It’s not a story of Mount Everest’s conquest or another “spring” bringing disorder in some politicized territory; but it’s no less a story of hope for the voiceless victims of abuse and neglect in a distant land.
The news of victory in the Sun Super Dreams contest for Dogs in Brazil, a dog rescue run by Janice Cabral and her husband in Brazil on voluntary basis, would be celebrated by the homeless canines in Brazil with great fervor should they happen to understand human language.
A decade ago, Janice and her husband decided to make Brazil their home after witnessing a great need for helping the stray, vulnerable canines in the country. Out of their own pockets, they started rescuing the homeless dogs in the area, particularly those victimized by trauma, abuse, and/or neglect.
Helping the stray canines from their earnings and donations from caring souls, Dogs in Brazil suffered a major setback last year when floods destroyed much of their infrastructure they had erected for the vulnerable dogs right outside their old house. Keeping up the good work required money, and getting enough donations was proving no more than a dream. But dreams come true when a caring heart beats “yes” to the tune of hope. For Dogs in Brazil, the dream was brought to life by Kelly McBride, an Aussie lady who supported Janice’s rescue online.
As required by the rules, only an Australian national could nominate a dream at Sun Super Dreams to win a prize worth $5000 by getting votes online via a registered/valid email. Dogs in Brazil was Kelly McBride’s dream – and that of the helpless canines in Brazil and their well-wishers. Though they entered fairly late into the contest, i.e., on May 14, their supporters welcomed the initiative and made voting for them their first click on the list. On May 31, the dream came true – Dogs in Brazil won the contest by a decisive 2700 plus votes from supporters around the world.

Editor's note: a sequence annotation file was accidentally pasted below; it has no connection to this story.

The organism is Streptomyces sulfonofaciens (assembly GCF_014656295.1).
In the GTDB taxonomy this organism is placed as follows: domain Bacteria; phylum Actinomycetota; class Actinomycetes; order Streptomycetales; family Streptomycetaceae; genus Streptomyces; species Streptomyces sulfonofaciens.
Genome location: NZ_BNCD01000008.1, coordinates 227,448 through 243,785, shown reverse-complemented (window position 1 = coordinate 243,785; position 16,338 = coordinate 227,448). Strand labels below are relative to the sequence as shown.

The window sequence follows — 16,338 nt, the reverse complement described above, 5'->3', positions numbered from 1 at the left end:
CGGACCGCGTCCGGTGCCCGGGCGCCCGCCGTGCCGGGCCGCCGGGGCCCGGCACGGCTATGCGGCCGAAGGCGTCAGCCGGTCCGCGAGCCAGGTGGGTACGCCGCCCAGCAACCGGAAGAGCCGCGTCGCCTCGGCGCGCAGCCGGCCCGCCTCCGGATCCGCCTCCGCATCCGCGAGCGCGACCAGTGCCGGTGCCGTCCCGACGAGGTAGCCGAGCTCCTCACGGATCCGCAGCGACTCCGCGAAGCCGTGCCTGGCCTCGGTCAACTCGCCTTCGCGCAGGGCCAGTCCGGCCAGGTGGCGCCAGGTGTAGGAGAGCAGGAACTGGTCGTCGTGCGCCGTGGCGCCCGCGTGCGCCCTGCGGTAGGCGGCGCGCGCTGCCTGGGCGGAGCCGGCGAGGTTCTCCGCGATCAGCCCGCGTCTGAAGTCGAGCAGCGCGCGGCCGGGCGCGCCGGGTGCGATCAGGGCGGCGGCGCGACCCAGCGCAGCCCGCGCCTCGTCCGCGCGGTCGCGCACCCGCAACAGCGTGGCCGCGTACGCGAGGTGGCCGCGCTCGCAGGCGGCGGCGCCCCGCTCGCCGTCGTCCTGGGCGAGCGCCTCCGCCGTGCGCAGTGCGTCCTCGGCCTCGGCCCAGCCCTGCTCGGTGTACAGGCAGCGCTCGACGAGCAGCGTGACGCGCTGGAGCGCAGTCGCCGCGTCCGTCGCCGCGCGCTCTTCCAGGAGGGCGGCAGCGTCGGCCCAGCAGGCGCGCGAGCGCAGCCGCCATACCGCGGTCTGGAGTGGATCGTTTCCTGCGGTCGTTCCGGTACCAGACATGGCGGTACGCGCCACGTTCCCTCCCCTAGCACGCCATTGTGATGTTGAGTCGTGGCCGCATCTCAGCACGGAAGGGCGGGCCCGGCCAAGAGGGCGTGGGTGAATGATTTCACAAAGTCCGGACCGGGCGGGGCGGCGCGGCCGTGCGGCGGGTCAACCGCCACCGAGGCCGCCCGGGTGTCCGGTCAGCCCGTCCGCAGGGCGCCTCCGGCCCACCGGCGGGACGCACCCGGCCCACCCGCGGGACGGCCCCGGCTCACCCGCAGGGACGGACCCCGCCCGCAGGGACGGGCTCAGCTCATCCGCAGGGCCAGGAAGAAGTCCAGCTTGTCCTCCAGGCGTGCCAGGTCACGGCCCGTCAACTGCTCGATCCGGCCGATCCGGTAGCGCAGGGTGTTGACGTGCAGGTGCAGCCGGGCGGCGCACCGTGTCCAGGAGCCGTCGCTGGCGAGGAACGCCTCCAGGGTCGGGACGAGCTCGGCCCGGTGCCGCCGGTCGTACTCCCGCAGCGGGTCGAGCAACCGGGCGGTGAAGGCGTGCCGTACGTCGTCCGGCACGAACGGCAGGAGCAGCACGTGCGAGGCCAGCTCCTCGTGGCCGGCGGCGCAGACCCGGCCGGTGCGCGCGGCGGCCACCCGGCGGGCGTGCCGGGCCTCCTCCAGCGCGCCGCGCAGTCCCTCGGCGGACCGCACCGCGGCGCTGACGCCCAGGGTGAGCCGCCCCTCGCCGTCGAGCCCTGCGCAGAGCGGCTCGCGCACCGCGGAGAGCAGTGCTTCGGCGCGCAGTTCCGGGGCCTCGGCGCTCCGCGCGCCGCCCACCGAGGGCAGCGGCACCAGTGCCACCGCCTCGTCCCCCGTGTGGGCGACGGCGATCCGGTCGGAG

“Well, it was an awesome moment winning after a long uphill struggle since the disaster. I still can’t believe we won,” says Janice. “We had a tremendous response from Twitter, Facebook and our blog.”
Asked what they would do with the prize money for the dogs, Janice shares her plans as:
“When we were forced to move from our old house, we lost a lot of our infrastructure for the shelter. We had bricked walls and here we don’t even have a perimeter fence, so the dogs cannot be let out of their kennels two or three times a day, like the used to be. So the perimeter fence will be the first thing we do. We also had almost all of the dog houses built in brick so we couldn’t bring them either; so now we are making wooden houses for them all to sleep in as it’s cold up here in the mountain. I will also be making at least two or three new kennels because we didn’t have the money to make as many kennels as we had before. We have two dogs without kennels and I would like to make two spare ones if possible. We are hoping that donations keep coming for the vital things like food, vets and medication so that we can actually spend that money on infrastructure.”
More dogs will be safe in Brazil now than before; and yet, a lot is still to be done for the endangered, voiceless souls that are in need of help out there. Or perhaps, calling them voiceless won’t be so accurate as the recent victory in the Australian contest instantiates the point that somebody’s dream can come true when somebody cares.
Note: Readers interested in donating to Dogs in Brazil, please visit their blog.